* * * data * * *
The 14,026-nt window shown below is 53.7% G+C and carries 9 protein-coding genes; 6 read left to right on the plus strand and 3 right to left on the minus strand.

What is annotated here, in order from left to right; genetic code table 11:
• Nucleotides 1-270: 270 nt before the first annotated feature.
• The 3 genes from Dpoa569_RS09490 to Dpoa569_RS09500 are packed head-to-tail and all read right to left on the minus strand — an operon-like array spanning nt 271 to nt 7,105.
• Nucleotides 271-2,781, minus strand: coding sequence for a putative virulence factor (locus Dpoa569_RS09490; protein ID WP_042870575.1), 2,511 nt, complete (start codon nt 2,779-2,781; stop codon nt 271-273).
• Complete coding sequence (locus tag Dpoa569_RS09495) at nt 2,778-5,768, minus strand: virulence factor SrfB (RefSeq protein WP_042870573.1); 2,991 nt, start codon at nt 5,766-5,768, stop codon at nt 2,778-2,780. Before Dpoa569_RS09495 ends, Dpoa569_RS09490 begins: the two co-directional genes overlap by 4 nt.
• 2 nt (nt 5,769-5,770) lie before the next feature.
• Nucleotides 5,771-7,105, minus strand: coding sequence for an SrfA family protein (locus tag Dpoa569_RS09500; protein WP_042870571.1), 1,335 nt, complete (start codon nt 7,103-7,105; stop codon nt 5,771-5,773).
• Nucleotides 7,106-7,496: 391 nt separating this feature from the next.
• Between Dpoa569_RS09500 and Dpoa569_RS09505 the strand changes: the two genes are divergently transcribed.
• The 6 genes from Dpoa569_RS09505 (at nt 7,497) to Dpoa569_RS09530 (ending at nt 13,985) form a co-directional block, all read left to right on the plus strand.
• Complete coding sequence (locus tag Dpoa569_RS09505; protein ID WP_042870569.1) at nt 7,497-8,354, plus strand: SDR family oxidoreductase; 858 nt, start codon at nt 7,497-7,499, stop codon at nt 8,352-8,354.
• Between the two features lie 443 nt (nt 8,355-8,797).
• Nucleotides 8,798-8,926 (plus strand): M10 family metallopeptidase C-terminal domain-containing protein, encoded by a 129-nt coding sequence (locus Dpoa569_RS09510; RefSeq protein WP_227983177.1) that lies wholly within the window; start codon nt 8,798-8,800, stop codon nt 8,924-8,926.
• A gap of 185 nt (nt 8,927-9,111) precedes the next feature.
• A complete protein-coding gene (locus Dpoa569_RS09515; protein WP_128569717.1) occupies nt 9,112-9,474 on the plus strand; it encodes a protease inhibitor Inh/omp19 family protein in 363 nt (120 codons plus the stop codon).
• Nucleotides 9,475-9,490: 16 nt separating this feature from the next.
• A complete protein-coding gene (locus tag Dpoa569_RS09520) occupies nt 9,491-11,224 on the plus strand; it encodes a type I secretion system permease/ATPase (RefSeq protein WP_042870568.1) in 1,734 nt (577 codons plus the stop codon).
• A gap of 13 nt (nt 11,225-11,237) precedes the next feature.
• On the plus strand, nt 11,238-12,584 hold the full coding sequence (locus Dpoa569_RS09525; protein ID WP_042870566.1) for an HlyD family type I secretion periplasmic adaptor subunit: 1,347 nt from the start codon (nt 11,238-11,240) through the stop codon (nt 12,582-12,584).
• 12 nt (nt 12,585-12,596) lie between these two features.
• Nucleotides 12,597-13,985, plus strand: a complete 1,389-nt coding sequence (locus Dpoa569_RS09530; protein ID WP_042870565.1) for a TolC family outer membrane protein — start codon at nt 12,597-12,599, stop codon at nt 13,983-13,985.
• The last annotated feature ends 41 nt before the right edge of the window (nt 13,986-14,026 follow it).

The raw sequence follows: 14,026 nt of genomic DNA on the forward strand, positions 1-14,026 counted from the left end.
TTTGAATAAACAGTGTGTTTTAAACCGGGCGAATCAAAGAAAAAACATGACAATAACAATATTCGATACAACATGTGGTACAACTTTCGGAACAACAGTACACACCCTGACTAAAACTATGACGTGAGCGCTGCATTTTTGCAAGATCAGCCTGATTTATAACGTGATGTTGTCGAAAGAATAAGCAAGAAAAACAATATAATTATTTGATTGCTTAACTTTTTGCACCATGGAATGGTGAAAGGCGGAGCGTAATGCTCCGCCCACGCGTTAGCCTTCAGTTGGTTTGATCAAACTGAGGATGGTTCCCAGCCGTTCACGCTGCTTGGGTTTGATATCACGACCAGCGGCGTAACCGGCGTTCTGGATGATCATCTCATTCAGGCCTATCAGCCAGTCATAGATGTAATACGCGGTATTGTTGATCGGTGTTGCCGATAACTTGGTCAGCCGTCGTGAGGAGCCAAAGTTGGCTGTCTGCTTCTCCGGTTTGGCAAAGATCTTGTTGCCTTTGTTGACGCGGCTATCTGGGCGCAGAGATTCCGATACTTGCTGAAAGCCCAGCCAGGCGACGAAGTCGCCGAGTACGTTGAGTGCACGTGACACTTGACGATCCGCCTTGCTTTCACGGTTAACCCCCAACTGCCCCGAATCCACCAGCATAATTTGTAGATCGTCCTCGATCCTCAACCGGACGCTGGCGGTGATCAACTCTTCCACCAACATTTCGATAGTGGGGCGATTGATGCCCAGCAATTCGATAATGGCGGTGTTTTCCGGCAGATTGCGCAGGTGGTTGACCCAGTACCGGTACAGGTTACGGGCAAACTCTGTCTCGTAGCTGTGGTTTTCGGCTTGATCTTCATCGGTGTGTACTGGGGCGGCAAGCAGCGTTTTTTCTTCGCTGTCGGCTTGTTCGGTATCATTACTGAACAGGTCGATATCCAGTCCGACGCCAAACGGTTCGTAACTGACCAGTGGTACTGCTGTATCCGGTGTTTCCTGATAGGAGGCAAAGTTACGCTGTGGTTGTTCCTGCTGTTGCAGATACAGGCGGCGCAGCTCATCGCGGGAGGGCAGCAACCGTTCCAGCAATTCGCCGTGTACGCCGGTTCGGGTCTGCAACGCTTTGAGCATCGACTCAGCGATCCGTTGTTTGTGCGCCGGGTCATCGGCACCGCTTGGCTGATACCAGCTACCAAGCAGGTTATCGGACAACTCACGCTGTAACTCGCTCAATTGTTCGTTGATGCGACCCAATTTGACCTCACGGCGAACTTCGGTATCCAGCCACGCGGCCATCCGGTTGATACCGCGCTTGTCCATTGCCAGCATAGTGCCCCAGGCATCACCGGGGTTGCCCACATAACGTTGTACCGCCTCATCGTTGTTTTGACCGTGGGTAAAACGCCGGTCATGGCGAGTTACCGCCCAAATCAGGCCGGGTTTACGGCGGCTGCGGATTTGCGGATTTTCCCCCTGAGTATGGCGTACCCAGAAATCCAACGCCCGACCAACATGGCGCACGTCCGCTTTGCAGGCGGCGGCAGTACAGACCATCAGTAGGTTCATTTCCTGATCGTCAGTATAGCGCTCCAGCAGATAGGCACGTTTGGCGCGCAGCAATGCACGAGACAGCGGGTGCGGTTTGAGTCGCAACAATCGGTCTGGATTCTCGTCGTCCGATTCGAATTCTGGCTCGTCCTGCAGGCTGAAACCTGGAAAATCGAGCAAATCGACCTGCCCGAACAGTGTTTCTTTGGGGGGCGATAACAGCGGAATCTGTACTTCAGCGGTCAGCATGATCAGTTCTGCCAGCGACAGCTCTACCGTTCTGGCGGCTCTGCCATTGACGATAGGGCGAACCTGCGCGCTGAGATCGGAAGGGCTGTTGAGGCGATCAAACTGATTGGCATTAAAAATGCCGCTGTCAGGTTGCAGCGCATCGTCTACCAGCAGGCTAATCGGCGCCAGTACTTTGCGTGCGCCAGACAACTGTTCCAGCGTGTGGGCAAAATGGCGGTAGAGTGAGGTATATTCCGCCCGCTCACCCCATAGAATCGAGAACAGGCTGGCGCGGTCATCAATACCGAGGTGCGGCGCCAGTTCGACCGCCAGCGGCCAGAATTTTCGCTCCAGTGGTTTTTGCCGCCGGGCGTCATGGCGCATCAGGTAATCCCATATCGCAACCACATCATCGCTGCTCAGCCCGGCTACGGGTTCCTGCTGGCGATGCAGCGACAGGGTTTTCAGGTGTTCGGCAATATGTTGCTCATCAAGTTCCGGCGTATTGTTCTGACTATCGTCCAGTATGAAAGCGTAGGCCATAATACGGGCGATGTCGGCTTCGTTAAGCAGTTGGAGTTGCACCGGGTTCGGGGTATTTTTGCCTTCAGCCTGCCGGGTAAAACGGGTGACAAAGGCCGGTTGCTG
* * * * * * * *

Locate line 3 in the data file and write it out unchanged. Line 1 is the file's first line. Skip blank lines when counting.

• Nucleotides 1-270: 270 nt before the first annotated feature.